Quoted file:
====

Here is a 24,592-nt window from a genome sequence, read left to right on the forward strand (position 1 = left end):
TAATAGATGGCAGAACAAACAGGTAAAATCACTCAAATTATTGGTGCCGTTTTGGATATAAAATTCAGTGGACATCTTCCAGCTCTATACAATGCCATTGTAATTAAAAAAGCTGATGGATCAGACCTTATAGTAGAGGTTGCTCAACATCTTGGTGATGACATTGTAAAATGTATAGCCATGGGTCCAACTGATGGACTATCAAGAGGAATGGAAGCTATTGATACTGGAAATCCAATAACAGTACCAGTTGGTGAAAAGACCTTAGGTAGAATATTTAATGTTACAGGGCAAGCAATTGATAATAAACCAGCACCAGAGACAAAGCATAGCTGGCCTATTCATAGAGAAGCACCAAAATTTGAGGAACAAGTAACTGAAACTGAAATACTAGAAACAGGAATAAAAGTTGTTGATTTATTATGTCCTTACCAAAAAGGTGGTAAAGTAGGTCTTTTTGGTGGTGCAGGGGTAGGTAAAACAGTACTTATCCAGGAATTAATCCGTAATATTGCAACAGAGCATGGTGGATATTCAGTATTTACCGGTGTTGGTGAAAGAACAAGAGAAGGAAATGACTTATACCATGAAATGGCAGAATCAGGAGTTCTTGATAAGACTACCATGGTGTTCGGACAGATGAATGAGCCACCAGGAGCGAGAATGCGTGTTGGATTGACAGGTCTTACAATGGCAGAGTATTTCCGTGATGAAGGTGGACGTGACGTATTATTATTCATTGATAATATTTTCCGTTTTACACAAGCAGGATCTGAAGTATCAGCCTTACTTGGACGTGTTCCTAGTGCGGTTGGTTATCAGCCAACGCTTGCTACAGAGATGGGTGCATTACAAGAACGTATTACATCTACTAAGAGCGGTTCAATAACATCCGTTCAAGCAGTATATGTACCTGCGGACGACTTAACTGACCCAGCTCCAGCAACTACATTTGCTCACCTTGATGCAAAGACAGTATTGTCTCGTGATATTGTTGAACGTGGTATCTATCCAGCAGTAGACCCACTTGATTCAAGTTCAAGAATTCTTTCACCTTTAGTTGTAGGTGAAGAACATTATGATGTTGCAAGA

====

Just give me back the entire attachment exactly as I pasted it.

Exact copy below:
Here is a 24,592-nt window from a genome sequence, read left to right on the forward strand (position 1 = left end):
TAATAGATGGCAGAACAAACAGGTAAAATCACTCAAATTATTGGTGCCGTTTTGGATATAAAATTCAGTGGACATCTTCCAGCTCTATACAATGCCATTGTAATTAAAAAAGCTGATGGATCAGACCTTATAGTAGAGGTTGCTCAACATCTTGGTGATGACATTGTAAAATGTATAGCCATGGGTCCAACTGATGGACTATCAAGAGGAATGGAAGCTATTGATACTGGAAATCCAATAACAGTACCAGTTGGTGAAAAGACCTTAGGTAGAATATTTAATGTTACAGGGCAAGCAATTGATAATAAACCAGCACCAGAGACAAAGCATAGCTGGCCTATTCATAGAGAAGCACCAAAATTTGAGGAACAAGTAACTGAAACTGAAATACTAGAAACAGGAATAAAAGTTGTTGATTTATTATGTCCTTACCAAAAAGGTGGTAAAGTAGGTCTTTTTGGTGGTGCAGGGGTAGGTAAAACAGTACTTATCCAGGAATTAATCCGTAATATTGCAACAGAGCATGGTGGATATTCAGTATTTACCGGTGTTGGTGAAAGAACAAGAGAAGGAAATGACTTATACCATGAAATGGCAGAATCAGGAGTTCTTGATAAGACTACCATGGTGTTCGGACAGATGAATGAGCCACCAGGAGCGAGAATGCGTGTTGGATTGACAGGTCTTACAATGGCAGAGTATTTCCGTGATGAAGGTGGACGTGACGTATTATTATTCATTGATAATATTTTCCGTTTTACACAAGCAGGATCTGAAGTATCAGCCTTACTTGGACGTGTTCCTAGTGCGGTTGGTTATCAGCCAACGCTTGCTACAGAGATGGGTGCATTACAAGAACGTATTACATCTACTAAGAGCGGTTCAATAACATCCGTTCAAGCAGTATATGTACCTGCGGACGACTTAACTGACCCAGCTCCAGCAACTACATTTGCTCACCTTGATGCAAAGACAGTATTGTCTCGTGATATTGTTGAACGTGGTATCTATCCAGCAGTAGACCCACTTGATTCAAGTTCAAGAATTCTTTCACCTTTAGTTGTAGGTGAAGAACATTATGATGTTGCAAGA